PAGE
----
Georgia’s foray into breakaway South Ossetia now looks like a gamble which was doomed to fail. Tbilisi’s army proved no match for the Russians, whose rapid response included air raids in Georgia proper. Gori, just 60 kms from Tbilisi, was bombed just before Moscow issued the order to stop fighting. Five people died in the attack; one of the victims was a cameraman for the Luxembourg-based RTL television channel. In the face of Russian power, Georgia’s forces pulled back to defend Tbilisi itself.
Enjoying total control, Russia has said some troops will be withdrawn from South Ossetia’s capital Tskhinvali if a ceasefire holds. They will leave behind them a city shattered by war, whose few survivors must now rebuild their broken lives. Directly or indirectly, Moscow now controls South Ossetia, which wants to join the Russian Federation, and Abkhazia, which demands complete independence.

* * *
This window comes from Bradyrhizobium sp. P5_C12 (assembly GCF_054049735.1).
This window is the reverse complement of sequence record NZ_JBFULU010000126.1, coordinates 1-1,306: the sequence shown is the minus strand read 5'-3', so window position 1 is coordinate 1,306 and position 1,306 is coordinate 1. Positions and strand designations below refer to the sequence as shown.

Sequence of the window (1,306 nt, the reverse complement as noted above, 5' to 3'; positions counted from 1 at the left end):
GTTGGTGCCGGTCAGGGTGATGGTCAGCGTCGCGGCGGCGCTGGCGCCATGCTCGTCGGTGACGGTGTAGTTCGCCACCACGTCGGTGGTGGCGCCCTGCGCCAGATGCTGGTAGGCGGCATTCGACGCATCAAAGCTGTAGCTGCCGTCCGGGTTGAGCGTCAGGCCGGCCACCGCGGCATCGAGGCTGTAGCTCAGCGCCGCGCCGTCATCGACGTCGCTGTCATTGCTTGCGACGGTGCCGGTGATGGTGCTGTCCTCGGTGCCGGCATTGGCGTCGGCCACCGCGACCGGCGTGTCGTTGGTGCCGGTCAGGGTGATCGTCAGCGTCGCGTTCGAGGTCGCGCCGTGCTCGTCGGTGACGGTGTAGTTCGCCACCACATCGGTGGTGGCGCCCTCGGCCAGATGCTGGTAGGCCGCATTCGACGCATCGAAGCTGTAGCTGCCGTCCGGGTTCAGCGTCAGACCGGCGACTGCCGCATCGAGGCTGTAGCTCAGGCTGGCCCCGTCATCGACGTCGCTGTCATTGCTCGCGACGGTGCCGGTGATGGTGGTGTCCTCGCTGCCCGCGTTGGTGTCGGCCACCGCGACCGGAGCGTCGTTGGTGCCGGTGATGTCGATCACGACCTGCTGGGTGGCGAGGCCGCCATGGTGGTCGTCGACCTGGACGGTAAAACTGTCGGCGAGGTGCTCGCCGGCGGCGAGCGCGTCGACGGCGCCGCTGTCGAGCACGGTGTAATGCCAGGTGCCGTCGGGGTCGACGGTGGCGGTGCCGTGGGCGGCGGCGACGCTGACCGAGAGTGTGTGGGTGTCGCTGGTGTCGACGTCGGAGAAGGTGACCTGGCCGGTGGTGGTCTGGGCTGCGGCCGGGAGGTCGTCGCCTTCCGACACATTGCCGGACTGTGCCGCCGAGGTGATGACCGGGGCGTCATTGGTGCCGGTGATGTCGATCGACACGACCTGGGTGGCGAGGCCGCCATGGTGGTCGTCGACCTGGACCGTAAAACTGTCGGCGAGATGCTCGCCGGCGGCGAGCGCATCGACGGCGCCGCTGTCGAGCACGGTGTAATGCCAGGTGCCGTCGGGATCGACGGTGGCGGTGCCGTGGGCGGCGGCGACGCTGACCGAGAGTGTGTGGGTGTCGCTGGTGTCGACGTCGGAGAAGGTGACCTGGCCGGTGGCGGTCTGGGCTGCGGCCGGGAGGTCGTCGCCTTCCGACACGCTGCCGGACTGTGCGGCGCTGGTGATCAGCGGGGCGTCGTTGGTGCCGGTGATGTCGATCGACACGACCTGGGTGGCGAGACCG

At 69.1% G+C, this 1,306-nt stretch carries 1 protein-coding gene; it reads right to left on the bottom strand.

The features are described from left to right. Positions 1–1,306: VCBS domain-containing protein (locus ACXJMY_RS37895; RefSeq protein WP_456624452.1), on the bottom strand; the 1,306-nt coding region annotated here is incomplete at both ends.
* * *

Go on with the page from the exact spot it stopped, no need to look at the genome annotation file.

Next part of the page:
Fighting continues there, with separatist forces claiming to have driven the Georgians from the strategically-important Kodori Gorge. It was one of the few places in Abkhazia still under Tbilisi’s control when fighting erupted on Friday. However, Abkhazia’s leader insists his forces will not pursue the Georgians across the region’s border.